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In this picture, the circular layers are (barely) visible as vertical stripes on the cut surfaces.

Known as the "King of Cakes,"[1] the Baumkuchen is a kind of layered cake, known in many countries throughout Europe. When cut, the cake reveals the characteristic golden rings that give it its German name, Baumkuchen, which literally translates to "tree cake". To get the ring effect, a thin layer of batter is brushed evenly onto a spit and allowed to bake until golden, after which the process is repeated. The most skilled bakers will repeat the process numerous times. Some bakers have been known to create 3-foot (0.91 m) long Baumkuchen consisting of 25 layers and weighing over 100 pounds (45 kg).

A simpler horizontally layered version of the cake also exists. It is baked without a spit and it thus does not have circular rings but horizontal layers. To make this variant, a thin layer of batter is spread in a baking tin, then baked, after which the next layer is added, and so forth. The horizontally layered version results in a Baumkuchen that is more similar in shape to conventional cakes. The horizontally layered version can also be baked in a conventional household oven, whereas the spit version requires special equipment normally not available in an average household. However, unlike with the spit variant, the horizontal layers are not quite as reminiscent of tree growth rings.

Baumkuchen may be covered with sugar or chocolate glaze. With some recipes, the fully baked and cooled Baumkuchen is first coated with marmalade or jam, and then covered with chocolate.

The cake requires some level of skill to bake and can get messy if made in the traditional way (on a spit).

It is highly disputed who made the first Baumkuchen and where it was first baked. Traditionally the town of Salzwedel and the Master Baker for the Prussian King have been associated with its creation in the year 1790.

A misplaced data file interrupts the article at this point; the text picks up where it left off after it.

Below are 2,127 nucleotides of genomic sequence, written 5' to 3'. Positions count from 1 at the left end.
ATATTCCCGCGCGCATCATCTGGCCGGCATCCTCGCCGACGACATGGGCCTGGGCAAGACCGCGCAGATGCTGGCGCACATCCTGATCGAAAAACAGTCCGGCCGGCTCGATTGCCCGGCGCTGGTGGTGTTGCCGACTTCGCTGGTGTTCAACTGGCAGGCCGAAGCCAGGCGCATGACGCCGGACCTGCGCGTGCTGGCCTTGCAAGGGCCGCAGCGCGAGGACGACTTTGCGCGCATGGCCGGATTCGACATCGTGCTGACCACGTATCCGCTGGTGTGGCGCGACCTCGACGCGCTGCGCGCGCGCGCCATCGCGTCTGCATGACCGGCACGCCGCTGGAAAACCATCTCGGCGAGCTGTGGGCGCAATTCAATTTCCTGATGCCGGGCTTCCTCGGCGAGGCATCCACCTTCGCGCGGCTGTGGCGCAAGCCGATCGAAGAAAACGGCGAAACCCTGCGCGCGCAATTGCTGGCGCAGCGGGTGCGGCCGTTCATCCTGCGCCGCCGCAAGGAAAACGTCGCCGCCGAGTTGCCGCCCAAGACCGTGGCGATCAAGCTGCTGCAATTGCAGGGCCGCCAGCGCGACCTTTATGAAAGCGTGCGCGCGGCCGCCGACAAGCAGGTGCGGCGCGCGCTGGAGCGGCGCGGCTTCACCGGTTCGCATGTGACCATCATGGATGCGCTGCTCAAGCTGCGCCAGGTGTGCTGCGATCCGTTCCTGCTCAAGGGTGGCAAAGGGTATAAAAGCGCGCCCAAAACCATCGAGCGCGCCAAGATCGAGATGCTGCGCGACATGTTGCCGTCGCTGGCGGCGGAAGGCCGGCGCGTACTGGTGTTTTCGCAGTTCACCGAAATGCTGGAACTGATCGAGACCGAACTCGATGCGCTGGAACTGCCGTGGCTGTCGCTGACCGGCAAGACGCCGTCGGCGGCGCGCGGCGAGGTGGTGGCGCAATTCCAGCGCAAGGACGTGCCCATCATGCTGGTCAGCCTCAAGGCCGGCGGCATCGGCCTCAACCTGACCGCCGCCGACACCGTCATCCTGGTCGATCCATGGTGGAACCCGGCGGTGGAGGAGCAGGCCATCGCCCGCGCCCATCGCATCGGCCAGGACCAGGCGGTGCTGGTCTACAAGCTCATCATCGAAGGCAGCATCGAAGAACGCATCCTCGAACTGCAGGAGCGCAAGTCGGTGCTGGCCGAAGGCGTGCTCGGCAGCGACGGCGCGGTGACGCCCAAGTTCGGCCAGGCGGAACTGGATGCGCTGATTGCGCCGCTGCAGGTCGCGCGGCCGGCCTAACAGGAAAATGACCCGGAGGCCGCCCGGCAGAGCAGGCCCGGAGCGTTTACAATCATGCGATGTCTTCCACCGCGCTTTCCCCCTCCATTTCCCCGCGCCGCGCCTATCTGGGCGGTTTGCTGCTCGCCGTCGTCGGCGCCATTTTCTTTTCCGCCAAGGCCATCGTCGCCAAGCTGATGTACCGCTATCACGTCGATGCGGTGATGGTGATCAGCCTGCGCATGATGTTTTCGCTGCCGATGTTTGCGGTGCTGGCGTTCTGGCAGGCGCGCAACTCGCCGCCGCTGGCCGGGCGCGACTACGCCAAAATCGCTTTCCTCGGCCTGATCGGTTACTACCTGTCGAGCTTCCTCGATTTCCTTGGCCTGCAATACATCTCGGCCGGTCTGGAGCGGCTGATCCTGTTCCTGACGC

Baumkuchen is one of the most popular pastries in Japan, where it is called バウムクーヘン (baumukūhen) or often erroneously バームクーヘン (bāmukūhen). It was first introduced to Japan by a German WWI prisoner of war Karl Joseph Wilhelm Juchheim in 1919.

Baumkuchen (called Baamkuch) has also become a traditional dish in Luxembourg, where it is served mostly on special occasions like weddings.

A quite interesting version of Baumkuchen is Lithuanian šakotis, which is distinctive by its shape. Šakotis is made by pouring liquid dough on a rotating spit. Known in Poland as Sękacz.

Related cakes are the Swedish Spettekaka (turnspit cake), the Hungarian kürtőskalács, and the Slovak skalický trdelník, all of which are baked on a spit over open fire.

German "Baumkuchenspitzen"
A cut Baumkuchenspitze that shows the ring-like structure.
Baumkuchen baked on a spit


  1. ^ German Agricultural Marketing Board (2009). "Baumkuchen: A Curtsy To The King of Cakes." Retrieved Feb. 16, 2009, from


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